The next normal will include travel — but modified with extra safety measures to keep passengers and crew members healthy.
Mobile apps are proliferating in today’s business sector, as companies become more comfortable leveraging mobile software to amp up productivity, enhance customer engagement and expand sales. According to a recent Frost & Sullivan survey, more than 60 percent of North American businesses have already deployed at least six worker-facing mobile apps — and 80 percent of companies plan to keep adding new apps during the next 12 months.
Mobile App Strategy
These are impressive numbers. However, it’s unclear just how much real strategy exists behind today’s mobile app deployments. Our recent white paper, “It’s Time to Seriously Assess Your Mobile App Strategy,” recognizes the dangers of a laissez-faire attitude and advises companies to take an organized and proactive seven-step approach to mobilization.
The first step listed in the paper can sound deceptively simple: Assemble the right team. However, if a company doesn’t have the right stakeholders involved in articulating and implementing its mobile app strategy, the remainder of the assessment exercise is severely undermined.
The two parties that should lead any mobilization effort are the IT organization and the line-of-business (LOB) heads — two organizations that often act more as adversaries than allies.
This adversarial tension began long before mobility was injected into the technology discussion, with business units often frustrated by the pace of IT implementations — from approving desktop computers to deploying a new CRM system to peeling just the right stats out of a legacy system for executive use. These same frustrations resurfaced when IT assumed the gatekeeper role in evaluating and selecting mobile solutions.
However, in many companies, four developments converged to begin swinging the mobility pendulum in favor of more LOB control.
During the most recent economic recession, funding cuts loosened the IT organization’s grip on mobile apps and forced the understaffed department to instead focus on core functions, such as maintaining basic infrastructure.
The LOB executive became more tech savvy and more comfortable making mobility-related investment decisions.
Software-as-a-service (SaaS) applications became easily available. With SaaS, the software vendor — not the customer — hosts, manages and maintains the application. The customer avoids making a capital investment, doesn’t have to dedicate personnel to 24/7 management and can use his or her credit card to pay for the prepackaged app on a convenient monthly per-user basis.
Recent no code/low code mobile app development platforms are now making even custom mobile solutions easier to configure and deploy, encouraging individuals to build their own apps from scratch.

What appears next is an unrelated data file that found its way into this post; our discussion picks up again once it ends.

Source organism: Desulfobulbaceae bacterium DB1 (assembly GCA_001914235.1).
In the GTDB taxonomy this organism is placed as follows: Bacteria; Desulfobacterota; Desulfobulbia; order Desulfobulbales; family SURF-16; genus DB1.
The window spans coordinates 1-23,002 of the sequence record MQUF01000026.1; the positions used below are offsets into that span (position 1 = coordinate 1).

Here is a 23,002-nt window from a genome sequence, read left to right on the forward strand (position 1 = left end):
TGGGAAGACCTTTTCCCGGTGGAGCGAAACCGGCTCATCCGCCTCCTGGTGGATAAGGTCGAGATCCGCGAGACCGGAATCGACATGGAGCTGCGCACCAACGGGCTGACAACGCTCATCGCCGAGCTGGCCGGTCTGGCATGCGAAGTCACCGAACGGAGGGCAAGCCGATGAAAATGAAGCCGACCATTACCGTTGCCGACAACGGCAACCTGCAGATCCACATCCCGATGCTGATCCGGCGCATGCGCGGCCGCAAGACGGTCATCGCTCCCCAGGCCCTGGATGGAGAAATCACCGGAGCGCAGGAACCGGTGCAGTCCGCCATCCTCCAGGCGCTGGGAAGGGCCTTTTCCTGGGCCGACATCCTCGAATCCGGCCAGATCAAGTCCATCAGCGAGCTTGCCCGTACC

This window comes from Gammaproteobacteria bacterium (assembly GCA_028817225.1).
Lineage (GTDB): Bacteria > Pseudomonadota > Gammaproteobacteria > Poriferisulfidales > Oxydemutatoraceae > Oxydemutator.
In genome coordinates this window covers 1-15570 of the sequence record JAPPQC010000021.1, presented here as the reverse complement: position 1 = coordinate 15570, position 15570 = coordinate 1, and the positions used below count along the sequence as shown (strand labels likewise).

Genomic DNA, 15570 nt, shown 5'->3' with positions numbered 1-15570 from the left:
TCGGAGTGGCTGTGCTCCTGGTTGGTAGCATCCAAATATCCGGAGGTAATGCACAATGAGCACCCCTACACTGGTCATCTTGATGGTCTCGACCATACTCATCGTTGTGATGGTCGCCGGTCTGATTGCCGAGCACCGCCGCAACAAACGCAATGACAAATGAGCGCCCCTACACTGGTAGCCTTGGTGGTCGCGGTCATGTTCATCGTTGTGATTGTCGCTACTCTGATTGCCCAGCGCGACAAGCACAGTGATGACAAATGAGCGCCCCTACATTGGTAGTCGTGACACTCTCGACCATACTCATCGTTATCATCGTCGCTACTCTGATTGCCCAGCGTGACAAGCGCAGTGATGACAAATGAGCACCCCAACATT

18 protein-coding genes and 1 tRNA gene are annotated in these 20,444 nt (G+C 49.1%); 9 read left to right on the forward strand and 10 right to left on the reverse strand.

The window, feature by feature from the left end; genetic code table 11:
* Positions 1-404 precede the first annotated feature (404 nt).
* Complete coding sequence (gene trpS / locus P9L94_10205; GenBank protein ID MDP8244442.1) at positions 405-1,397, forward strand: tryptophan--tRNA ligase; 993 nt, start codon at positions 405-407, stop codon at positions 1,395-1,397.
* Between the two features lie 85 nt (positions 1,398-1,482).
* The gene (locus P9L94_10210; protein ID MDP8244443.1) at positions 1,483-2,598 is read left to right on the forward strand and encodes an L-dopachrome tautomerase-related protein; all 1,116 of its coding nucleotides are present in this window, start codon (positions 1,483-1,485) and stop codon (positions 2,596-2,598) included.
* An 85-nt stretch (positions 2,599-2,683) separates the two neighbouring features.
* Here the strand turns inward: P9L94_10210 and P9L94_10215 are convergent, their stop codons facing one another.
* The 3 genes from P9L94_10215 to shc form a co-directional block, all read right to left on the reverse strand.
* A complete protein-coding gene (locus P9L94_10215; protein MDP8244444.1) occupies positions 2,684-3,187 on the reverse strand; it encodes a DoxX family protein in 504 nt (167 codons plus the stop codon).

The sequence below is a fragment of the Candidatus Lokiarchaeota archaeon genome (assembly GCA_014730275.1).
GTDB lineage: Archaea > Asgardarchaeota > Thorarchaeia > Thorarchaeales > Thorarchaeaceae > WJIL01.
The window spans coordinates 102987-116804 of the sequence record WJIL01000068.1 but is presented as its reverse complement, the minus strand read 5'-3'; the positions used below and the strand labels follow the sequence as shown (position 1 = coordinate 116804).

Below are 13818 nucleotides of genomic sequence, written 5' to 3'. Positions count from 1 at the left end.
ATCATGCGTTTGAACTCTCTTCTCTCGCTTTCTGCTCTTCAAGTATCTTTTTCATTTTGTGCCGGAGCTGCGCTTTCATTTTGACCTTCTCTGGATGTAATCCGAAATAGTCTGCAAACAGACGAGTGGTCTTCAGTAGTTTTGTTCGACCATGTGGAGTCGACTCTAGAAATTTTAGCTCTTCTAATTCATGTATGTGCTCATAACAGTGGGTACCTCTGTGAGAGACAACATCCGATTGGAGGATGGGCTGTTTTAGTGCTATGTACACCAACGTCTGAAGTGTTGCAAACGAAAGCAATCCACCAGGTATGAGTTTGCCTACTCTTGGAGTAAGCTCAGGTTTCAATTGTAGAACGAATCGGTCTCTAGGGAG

These trends led to the emergence of the “Shadow IT” phenomenon, which is defined by Frost and Sullivan’s Stratecast as “SaaS applications used by employees for business, which have not been approved by the IT department or obtained according to IT policies.” In other words, employees and departments do an end-run around the IT organization.
And why not? The business units have the money and a strong sense of competitive urgency. LOB heads realize that the right apps can have significant positive impact — including increasing customer satisfaction, helping workers be more collaborative and efficient and differentiating through innovation.
Unfortunately, there’s a dangerous downside. Renegade BYOA (bring your own app) can destabilize IT efforts around technology integration and data security, so what’s great for one business unit can wreak real havoc on the company as a whole.
In fact, more than one-third of businesses already consider employee use of unauthorized mobile apps to be a problem. As a result, there are indications that the pendulum may be swinging back, with IT reinserting itself into the mobile app decision-making process.
The bottom line is that companies shouldn’t be letting either IT or LOBs single-handedly dictate solutions. Rather, both parties should be working in partnership to assess, define and implement a comprehensive mobile app strategy.
LOB and IT Strengths
Each organization brings unique strengths to the table:
The LOB understands current workflows, knows what its competition is doing and can identify where and how mobile apps can address problems and improve results.
IT recognizes the risks of a siloed approach to mobile app deployments. It should evaluate major mobile technology purchases, oversee back-end integration and data security and enforce ongoing mobile app policies.
This type of balanced alliance may require a shift in company culture and employee attitudes. It certainly demands that IT be time-sensitive and responsive to LOB needs. And it requires that LOB executives be communicative and cooperative with their IT counterparts. Often, it will be up to the executive team to set expectations and invent a true partnership. Bringing in an outside expert to act as an initial bridge between IT and LOB may actually accelerate the partnership process.
Flexibility, choice and professionalism are key to attaining a mobility win-win in today’s companies. When assessing and optimizing current mobile app strategies, assembling the right team is of the utmost importance — and IT and LOB cooperation should be a top priority.
Looking for more information on how to build a successful mobile app strategy? Consider the application support services offered by Samsung Business.